The Year In Golf

15 Things You Might Not Remember Happened in 2016

Sure you remember the big stuff that happened in 2016: the U.S. Ryder Cup win, golf's return to the Olympics, Arnold Palmer's passing, etc. But what about the smaller things that made news in the moment but faded away with the next story or controversy? A lot went on that you might have forgotten took place this year. So lets jog your memory with this list.

The USGA and R&A's long run-up in telling the golf community of the ban on the anchored stroke makes it easy to forget that the new rule actually went into place officially on Jan. 1, 2016.
Getty Images
In January, the European Tour approved a dress code change that allows players to wear shorts in practice rounds.
Getty Images
Greg Norman was dropped from Fox Sports golf team in January after working just one year as the network’s lead analyst. He was replaced by Paul Azinger and Brad Faxon.
Getty Images
In the days leading up to his Northern Trust Open victory at Riviera C.C. in February, Bubba Watson also 1) passed a kidney stone, 2) filmed a cameo on the TV show “Girl Meets World” and 3) went to a Clippers-Warriors basketball game.
Getty Images
Ranked 447th in the world and winless on the PGA Tour since 2005, Vaughn Taylor improbably beat Phil Mickelson by a stroke to win the AT&T Pebble Beach Pro-Am. Just how off the radar Taylor was evident by the fact he used a stand bag during the victory.

Jason Bohn’s Comeback

The PGA Tour veteran teed it up at RBC Heritage in April, seven weeks after suffering a heart attack after finishing his second round at the Honda Classic. Bohn, 43, made the cut by one stroke at the Honda, then asked to see a medical staff. He said that had he not made the cut, he likely would have traveled home that night, and potentially might have died from the attack.

Chip Off The Old Block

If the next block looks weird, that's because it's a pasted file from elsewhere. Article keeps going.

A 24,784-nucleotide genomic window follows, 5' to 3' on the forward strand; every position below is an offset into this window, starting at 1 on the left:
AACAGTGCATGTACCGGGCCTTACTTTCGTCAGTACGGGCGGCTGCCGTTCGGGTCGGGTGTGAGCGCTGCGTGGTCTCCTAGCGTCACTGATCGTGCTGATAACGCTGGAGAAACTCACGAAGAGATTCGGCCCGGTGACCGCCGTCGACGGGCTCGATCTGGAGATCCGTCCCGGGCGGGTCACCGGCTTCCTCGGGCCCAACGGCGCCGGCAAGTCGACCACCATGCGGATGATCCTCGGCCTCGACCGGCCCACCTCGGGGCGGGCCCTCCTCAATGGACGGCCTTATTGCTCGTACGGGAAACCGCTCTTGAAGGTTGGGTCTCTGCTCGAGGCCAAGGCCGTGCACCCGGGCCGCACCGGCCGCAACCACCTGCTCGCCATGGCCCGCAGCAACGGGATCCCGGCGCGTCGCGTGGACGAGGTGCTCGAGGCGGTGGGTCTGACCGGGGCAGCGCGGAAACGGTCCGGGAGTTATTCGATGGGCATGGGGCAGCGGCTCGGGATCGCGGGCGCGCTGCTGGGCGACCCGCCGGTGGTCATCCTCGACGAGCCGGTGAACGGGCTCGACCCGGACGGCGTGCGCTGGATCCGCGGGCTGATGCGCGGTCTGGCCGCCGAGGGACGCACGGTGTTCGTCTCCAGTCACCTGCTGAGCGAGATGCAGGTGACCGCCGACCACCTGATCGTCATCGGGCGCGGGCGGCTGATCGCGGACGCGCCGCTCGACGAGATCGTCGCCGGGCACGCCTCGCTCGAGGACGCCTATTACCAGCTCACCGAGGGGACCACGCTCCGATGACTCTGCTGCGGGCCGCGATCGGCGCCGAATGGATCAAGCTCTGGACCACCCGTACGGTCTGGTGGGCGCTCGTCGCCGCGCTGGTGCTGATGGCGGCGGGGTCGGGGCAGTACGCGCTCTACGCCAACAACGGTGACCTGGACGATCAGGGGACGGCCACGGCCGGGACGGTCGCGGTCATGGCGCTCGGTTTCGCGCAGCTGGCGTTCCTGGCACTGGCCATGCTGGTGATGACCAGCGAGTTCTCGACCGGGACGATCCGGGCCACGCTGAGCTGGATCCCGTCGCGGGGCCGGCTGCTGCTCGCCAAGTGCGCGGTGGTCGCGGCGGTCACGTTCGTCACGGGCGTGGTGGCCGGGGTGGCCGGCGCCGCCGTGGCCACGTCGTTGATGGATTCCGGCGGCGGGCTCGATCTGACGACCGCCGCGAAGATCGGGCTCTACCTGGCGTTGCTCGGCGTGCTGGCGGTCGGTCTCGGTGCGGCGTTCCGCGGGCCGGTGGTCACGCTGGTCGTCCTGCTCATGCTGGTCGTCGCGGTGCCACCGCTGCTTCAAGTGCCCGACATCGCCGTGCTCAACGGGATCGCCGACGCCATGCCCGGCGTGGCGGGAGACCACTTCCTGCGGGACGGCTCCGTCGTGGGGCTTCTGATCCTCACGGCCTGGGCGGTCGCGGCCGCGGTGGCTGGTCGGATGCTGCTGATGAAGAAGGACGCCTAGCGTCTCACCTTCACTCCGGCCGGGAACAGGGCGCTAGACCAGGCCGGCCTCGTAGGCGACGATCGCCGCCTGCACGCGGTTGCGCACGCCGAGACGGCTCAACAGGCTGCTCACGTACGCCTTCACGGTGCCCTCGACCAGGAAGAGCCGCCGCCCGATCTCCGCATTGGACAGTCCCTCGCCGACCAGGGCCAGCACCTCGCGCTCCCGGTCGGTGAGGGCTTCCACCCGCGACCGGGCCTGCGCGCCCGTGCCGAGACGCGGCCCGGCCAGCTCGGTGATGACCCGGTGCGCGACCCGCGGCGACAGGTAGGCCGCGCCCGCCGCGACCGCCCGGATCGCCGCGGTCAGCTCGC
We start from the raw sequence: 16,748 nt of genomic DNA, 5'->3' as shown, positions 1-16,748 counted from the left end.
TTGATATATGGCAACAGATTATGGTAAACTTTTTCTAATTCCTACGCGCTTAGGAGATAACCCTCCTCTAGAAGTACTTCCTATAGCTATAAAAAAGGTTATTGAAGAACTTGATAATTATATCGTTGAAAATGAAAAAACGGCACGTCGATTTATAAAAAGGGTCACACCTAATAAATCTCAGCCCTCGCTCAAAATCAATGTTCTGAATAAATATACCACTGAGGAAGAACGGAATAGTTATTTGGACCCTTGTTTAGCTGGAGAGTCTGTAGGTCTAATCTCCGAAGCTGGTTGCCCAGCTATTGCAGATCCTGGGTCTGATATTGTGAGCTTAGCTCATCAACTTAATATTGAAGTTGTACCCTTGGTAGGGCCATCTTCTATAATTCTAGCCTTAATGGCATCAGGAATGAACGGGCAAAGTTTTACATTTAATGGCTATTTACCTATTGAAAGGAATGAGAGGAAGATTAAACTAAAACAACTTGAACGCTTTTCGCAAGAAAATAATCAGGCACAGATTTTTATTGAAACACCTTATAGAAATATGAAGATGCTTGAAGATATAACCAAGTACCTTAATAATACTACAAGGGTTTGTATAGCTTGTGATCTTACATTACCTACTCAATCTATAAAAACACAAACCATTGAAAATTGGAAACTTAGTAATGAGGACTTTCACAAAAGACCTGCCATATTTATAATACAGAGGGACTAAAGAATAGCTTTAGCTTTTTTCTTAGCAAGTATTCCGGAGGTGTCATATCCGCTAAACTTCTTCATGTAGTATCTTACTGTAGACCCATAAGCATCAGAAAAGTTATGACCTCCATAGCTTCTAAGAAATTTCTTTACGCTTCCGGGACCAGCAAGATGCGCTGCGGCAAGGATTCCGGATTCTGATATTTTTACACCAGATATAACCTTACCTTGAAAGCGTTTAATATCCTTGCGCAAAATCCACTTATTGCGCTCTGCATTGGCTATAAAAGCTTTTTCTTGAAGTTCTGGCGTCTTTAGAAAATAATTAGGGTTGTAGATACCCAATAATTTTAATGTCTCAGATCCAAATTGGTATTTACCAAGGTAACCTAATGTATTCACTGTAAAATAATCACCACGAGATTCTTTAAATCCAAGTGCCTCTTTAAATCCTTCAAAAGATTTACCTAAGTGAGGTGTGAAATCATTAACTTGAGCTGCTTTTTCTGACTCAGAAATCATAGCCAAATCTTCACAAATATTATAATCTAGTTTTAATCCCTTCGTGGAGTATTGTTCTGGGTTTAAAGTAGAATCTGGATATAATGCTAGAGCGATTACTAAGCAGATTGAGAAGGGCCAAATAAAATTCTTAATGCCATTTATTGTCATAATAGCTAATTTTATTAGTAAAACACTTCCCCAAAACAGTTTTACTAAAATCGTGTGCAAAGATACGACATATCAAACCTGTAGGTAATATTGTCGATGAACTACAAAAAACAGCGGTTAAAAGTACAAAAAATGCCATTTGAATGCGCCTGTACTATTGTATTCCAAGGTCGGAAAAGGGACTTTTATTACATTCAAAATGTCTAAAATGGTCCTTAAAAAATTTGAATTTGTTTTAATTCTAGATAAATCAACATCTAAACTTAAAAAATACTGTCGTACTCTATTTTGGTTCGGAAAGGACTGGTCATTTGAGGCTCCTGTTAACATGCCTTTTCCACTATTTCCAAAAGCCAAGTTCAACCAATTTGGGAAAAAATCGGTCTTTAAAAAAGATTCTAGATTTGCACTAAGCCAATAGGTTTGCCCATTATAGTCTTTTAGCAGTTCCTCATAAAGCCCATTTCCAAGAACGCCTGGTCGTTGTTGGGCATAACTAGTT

Stan Badz/PGA TOUR
While Tiger Woods was sidelined for most of the year recovering from back surgery, his son Charlie finished second in boys 7-year-old division at a U.S. Kids Golf event in June.

Oakmont's Cinderella

Getty Images
Andrew Landry had never finished better than T-41 in a PGA Tour event prior to the U.S. Open at Oakmont, but the 28-year-old held the lead after the first round at Oakmont and was in the final twosome on Sunday before a closing 76 left him T-15.
After the second round of the PGA Tour Champions’ Legends of Golf, Scott McCarron and Jenny Klein had a spur-of-the-moment wedding at the Chapel of the Ozarks at the resort hosting the tournament (McCarron finished T-22).

Never Over Until It's Over

Stewart Hagestad was four down with five holes to play against Scott Harvey in the final of the U.S. Mid-Amateur, only to make four birdies to send the match to extra holes, then another birdie on the 37th hole at Pennsylvania’s Stonewall G.C. to take the title and earn a spot in the field at Augusta National in April.

Masters Man Cave Momentos

Getty Images
In April, an Augusta National Golf Club sign that hung outside the club on Washington Road sold in an online auction for more than $25,000. The impressive sum was dwarfed in December when one of Arnold Palmer’s Masters trophies went for $444,012.
Getty Images
Ernie Els found himself making the wrong kind of Masters lore when he posted the highest score tournament history on the par-4 first hole at Augusta National G.C., making a quintuple-bogey 9 thanks six-putting from six feet.
PGA of America
The PGA of America announced in March the end of the PGA Grand Slam of Golf, an event played (mostly) annually since 1979. Martin Kaymer was the last official winner in 2014.
Getty Images
Sergio Garcia won the Byron Nelson Championship, ending a nearly four-year winless drought on the PGA Tour and tying Seve Ballesteros for the most career tour wins (nine) by a Spaniard.
In April, “Seve: The Movie” had a limited release in the U.S. The Ballesteros’ bio pic mixed dramatic recreations of events in five-time major champion’s life along with archival footage.